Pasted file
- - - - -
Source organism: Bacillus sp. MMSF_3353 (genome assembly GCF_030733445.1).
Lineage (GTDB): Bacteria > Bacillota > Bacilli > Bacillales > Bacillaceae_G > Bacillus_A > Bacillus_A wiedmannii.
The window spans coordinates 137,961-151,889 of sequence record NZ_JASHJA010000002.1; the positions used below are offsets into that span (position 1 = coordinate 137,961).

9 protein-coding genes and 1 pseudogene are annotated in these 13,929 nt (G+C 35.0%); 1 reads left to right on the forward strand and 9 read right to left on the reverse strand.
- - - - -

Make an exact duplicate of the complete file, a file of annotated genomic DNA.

Source organism: Bacillus sp. MMSF_3353 (genome assembly GCF_030733445.1).
Lineage (GTDB): Bacteria > Bacillota > Bacilli > Bacillales > Bacillaceae_G > Bacillus_A > Bacillus_A wiedmannii.
The window spans coordinates 137,961-151,889 of sequence record NZ_JASHJA010000002.1; the positions used below are offsets into that span (position 1 = coordinate 137,961).

9 protein-coding genes and 1 pseudogene are annotated in these 13,929 nt (G+C 35.0%); 1 reads left to right on the forward strand and 9 read right to left on the reverse strand.